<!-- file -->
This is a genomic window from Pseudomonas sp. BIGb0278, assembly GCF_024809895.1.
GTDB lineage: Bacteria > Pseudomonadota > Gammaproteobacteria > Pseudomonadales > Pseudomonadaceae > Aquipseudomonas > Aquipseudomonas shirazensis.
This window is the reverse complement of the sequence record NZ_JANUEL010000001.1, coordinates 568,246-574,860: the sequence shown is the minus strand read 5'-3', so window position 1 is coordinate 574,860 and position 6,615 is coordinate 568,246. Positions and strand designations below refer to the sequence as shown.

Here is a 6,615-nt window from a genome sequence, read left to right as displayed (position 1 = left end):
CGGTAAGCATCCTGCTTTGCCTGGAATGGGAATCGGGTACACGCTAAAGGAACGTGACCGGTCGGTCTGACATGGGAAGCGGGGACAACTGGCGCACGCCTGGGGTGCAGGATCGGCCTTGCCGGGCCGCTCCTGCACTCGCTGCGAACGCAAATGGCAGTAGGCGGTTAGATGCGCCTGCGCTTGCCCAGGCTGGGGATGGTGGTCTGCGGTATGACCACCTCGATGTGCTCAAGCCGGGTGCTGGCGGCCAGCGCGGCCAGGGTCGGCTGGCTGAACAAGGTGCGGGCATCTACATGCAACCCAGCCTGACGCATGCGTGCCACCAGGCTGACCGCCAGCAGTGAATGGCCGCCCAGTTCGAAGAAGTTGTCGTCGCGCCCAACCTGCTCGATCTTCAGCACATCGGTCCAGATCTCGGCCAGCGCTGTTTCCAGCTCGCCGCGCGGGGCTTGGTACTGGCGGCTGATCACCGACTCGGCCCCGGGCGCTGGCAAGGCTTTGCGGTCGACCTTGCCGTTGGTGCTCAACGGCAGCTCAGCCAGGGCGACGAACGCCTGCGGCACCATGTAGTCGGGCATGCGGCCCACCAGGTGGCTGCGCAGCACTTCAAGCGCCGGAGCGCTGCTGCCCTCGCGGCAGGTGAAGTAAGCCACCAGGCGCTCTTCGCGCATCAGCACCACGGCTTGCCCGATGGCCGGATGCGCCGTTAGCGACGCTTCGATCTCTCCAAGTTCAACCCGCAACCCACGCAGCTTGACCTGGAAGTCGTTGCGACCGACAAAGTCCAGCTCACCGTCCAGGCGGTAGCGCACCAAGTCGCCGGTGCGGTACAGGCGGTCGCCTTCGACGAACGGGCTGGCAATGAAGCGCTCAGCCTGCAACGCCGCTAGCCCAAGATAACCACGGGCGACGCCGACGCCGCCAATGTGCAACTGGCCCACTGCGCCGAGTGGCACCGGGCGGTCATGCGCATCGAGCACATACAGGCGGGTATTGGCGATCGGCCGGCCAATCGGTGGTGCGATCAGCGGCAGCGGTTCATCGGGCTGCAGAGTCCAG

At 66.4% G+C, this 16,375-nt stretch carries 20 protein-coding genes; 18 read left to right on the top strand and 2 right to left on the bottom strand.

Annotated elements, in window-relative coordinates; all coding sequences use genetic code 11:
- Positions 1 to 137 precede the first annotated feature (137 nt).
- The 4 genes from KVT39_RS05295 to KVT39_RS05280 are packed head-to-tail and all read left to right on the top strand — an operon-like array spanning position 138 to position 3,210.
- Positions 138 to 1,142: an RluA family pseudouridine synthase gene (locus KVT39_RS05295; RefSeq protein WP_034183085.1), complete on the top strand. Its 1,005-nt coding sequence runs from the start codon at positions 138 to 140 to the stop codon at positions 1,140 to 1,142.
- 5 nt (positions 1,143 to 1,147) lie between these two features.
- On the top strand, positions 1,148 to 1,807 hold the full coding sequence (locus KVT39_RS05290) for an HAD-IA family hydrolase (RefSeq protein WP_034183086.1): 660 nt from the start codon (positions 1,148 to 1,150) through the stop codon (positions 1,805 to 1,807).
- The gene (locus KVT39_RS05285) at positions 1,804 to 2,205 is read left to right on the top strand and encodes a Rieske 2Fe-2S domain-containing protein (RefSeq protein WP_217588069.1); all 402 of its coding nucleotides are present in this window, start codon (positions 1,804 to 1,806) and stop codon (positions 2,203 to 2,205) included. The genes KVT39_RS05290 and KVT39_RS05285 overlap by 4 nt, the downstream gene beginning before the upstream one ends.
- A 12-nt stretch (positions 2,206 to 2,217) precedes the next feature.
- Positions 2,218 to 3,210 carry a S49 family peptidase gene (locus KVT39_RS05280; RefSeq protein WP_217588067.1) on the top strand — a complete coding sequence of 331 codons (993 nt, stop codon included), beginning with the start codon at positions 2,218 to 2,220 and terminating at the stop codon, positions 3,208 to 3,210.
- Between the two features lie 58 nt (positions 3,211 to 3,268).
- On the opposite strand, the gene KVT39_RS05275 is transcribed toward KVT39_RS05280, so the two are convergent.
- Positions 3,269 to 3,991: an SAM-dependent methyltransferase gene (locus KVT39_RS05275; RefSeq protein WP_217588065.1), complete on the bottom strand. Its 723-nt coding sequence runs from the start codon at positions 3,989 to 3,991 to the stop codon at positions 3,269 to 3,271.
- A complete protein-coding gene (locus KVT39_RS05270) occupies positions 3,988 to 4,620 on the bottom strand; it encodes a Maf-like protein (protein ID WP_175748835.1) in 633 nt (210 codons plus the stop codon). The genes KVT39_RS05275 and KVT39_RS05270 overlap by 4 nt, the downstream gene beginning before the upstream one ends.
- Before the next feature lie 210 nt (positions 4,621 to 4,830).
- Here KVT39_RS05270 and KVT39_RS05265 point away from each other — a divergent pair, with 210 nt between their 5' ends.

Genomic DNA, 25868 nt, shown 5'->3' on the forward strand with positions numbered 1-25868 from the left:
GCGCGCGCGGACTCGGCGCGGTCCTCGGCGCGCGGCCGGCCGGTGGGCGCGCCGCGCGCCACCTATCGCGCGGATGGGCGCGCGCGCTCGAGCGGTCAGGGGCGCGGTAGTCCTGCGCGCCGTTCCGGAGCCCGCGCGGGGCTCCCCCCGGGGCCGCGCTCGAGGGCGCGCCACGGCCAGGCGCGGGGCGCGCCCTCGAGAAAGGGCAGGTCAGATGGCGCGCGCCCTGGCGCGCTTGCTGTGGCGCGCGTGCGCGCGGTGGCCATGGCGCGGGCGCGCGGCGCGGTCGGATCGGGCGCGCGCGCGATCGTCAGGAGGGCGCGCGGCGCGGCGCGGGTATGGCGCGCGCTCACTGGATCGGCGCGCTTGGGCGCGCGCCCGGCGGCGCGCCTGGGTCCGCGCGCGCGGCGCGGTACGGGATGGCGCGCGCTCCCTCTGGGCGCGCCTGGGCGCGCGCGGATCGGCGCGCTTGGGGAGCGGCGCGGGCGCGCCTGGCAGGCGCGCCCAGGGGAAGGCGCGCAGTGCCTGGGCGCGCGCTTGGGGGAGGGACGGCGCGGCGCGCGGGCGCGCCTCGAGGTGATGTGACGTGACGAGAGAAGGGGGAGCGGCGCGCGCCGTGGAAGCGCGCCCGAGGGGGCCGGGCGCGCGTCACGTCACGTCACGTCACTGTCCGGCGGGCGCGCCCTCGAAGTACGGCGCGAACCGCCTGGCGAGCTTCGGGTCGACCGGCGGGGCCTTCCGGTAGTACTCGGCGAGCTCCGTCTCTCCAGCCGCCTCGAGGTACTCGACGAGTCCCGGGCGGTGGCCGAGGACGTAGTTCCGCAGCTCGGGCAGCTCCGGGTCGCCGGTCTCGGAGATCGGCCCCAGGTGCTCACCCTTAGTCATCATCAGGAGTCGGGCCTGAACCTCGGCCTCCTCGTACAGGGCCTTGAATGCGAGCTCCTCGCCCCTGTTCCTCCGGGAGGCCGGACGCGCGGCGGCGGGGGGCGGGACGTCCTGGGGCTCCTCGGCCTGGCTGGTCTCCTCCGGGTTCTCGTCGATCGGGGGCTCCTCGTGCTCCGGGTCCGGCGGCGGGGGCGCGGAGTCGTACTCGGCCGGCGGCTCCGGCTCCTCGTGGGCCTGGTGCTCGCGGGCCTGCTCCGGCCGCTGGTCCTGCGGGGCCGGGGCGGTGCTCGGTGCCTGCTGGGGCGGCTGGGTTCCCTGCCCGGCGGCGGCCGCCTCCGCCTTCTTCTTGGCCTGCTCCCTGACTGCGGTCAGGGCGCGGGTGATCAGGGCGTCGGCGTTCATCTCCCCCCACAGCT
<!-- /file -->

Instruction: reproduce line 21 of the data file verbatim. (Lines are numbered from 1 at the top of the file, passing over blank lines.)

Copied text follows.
- Here KVT39_RS05270 and KVT39_RS05265 point away from each other — a divergent pair, with 210 nt between their 5' ends.